They say ignorance is bliss.

First, read this article (“We Are All Confident Idiots” by David Dunning) so you know what I’m talking about.

We’ve all seen this, haven’t we? People who are very convinced that they are right about something–even something made up. Just watch Fox News (but not for very long–at some point it stops being funny and starts being terrifying).

I used to teach university students, and (probably due to my own failure as an educator) I could see this very thing happen. Students would be convinced they understood something, and then when they didn’t score well on a test they were confused and usually made no effort to understand why they didn’t know what they thought they knew.

ignorantSuppose, though, you’ve read your Socrates and your Hume and your skeptics.

Imagine you know the things you don’t know (and it’s a lot–pretty much everything).

Imagine you don’t even fully trust your ability to make patterns because you know you seek patterns and causes even when they aren’t there.

Imagine you don’t believe you are a good, capable person, because these things mean nothing to you and are totally relative.

Imagine you think every system of rule is wrong. That every belief system is wrong. That every ideology is wrong. But that you don’t have a right one to replace them, because it would be wrong too.

Imagine you struggle to form opinions anymore because you don’t have ideologies or sacrosanct beliefs. Imagine you don’t have opinions because you can’t ground them in anything and so they’re useless to you because you want something to hold onto.

At that intersection, you have me.

And I guarantee you, it sucks.

Most of the time, I don’t even feel like a person.

It’s lonely.

Continue reading

If I Had Someone Else’s Voice

Music is an extraordinarily important part of my life. I’ve never been good at creating music myself, but I need it around me all the time and I’ve always been drawn to musical people. I have dance parties to bad ’80s songs in my kitchen. I like going on road trips by myself, because I turn them into massive sing-a-longs. I associate certain songs with certain people, and I like being able to connect to people through shared musical taste.

But it’s more than that.

I realized something recently about my relationship to music, and I wondered if it held true for other people. Then I read this quote from Frank Ocean: “When you’re happy, you enjoy the music, but when you’re sad, you understand the lyrics.”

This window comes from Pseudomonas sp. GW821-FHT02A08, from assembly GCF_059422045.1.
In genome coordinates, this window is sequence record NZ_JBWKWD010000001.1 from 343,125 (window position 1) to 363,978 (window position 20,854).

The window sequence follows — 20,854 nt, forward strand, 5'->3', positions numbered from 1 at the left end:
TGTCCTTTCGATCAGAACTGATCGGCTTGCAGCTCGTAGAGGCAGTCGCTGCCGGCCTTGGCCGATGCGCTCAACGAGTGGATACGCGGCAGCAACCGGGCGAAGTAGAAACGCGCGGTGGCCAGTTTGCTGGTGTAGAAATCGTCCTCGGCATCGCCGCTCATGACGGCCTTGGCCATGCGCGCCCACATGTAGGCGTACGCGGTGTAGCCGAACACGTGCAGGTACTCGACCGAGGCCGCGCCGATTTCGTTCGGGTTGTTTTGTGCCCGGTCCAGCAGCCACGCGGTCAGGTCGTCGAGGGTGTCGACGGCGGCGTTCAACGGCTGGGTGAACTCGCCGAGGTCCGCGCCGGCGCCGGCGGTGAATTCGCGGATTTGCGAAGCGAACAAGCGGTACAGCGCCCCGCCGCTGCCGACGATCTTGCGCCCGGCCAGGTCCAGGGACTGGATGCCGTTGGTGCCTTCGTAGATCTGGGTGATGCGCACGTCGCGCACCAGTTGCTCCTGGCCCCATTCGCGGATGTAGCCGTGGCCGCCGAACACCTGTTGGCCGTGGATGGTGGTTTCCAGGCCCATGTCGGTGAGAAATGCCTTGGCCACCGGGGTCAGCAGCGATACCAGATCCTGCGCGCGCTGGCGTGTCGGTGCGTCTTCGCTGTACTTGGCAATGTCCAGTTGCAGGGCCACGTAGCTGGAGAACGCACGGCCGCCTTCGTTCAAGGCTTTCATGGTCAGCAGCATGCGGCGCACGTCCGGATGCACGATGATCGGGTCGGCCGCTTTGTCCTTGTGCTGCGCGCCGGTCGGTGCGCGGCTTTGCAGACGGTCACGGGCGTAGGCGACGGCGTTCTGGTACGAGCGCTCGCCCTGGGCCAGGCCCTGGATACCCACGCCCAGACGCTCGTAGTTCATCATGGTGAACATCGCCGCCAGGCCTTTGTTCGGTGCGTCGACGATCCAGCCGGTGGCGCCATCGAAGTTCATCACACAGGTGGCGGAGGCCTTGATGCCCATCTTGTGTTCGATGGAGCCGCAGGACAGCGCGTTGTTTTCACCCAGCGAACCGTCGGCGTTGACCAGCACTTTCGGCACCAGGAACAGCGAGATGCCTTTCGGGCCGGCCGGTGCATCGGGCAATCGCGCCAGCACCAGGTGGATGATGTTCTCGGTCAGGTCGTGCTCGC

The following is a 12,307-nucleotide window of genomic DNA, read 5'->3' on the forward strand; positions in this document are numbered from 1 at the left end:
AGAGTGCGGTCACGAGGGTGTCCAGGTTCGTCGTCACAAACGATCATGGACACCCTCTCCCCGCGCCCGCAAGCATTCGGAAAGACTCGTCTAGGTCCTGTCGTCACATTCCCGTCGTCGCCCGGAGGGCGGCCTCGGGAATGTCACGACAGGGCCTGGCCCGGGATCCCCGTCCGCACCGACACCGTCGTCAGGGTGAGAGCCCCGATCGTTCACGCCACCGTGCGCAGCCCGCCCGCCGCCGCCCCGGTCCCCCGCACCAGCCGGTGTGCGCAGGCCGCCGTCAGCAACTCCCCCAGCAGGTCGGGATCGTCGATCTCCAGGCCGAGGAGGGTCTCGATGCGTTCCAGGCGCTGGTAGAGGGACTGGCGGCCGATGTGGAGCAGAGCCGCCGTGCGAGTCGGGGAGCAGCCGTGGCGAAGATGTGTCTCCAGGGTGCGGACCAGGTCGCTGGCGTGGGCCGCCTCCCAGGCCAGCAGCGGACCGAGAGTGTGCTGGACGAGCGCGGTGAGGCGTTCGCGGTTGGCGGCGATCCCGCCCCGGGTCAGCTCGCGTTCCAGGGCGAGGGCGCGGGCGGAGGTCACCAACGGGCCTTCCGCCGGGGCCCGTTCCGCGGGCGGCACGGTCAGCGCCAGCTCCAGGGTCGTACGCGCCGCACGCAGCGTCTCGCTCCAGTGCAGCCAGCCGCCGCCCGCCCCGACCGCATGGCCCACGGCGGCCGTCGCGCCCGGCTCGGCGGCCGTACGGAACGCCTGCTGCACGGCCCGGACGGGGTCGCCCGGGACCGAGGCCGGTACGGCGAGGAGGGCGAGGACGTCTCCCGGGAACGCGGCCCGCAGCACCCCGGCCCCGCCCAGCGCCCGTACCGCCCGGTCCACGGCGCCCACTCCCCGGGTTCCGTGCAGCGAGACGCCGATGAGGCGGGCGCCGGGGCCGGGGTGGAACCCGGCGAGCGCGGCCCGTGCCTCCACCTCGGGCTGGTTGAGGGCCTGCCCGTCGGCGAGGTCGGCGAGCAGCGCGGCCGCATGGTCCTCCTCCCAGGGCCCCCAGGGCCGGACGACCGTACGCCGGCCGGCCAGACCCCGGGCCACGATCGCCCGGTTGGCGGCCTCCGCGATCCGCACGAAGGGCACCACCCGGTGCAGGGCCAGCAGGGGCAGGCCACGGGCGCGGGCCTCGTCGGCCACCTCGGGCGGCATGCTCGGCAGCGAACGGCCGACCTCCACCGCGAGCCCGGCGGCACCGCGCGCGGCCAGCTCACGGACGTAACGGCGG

And that’s exactly it. I usually connect most strongly to music, and particularly to lyrics, when I’m struggling.

Case in point:

Good News for People Who Love Bad News by Modest Mouse was released on April 6, 2004.

A Ghost is Born by Wilco was released on June 22, 2004.

I’m Wide Awake, It’s Morning by Bright Eyes was released on January 24, 2005.

I feel like if you listen to these three albums, you’ll know who I am. And you’ll probably know me better than you would from years of conversation or spending any amount of time with me. I’m in “We Are Nowhere and It’s Now.” I’m in “Hummingbird.” I’m in “World at Large.”

Continue reading

A Word About Solitude

I have to say a word about solitude
For the soul it sometimes they say can be good
And I’m partial to it myself, well I must confess
Nobody knows the meaning of loneliness

~Van Morrison in “Meaning of Loneliness”

~*~*~

“It is good to be solitary, for solitude is difficult; that something is difficult must be a reason the more for us to do it.”

~Rainer Maria Rilke

~*~*~

“Only in solitude do we find ourselves; and in finding ourselves we find in ourselves all our brothers in solitude.”

~Miguel de Unamuno

~*~*~

“Language… has created the word ‘loneliness’ to express the pain of being alone. And it has created the word ‘solitude’ to express the glory of being alone.”

~Paul Tillich

~*~*~

“A truly happy being is a solitary being.”

~Jean-Jacques Rousseau in Emile

Starry, Starry Night

“When it is darkest, men see the stars.”
– Ralph Waldo Emerson

“We are all in the gutter, but some of us are looking at the stars.”
– Oscar Wilde

orion

Orion’s Belt

I don’t think it’s coincidental that some of my favorite writers and thinkers have such poignant things to say about the stars. The thing I dislike most about living in the city is not being able to see the stars at night. They’re only a drive away, but it’s not the same as being able to turn off your porch light, step out your front door, and just fall under their spell.

Feeling insignificant is one of the greatest feelings in the world. Feeling your ego dissipate under the expanse of the universe is an irreplaceable experience. There have been times in my life where sitting under the stars was the only thing I could do to feel connected to this world at all. As unintuitive as that may seem.

It seems to me that to feel connected to others, you need to feel alone. It occurs to me sometimes that other people may find this thought to be highly pessimistic, but I don’t think the feeling of being alone is a negative or depressing at all.

In fact, I like the feeling.

It makes me appreciate the connections I am able to have with other people and their creative work.

As always, I find my sentiments have been already properly expressed by others. Another fact that makes me feel a beautiful wash of insignificance and much, much less alone.

“If people sat outside and looked at the stars each night, I’ll bet they’d live a lot differently.”
– Bill Watterson (of Calvin and Hobbes)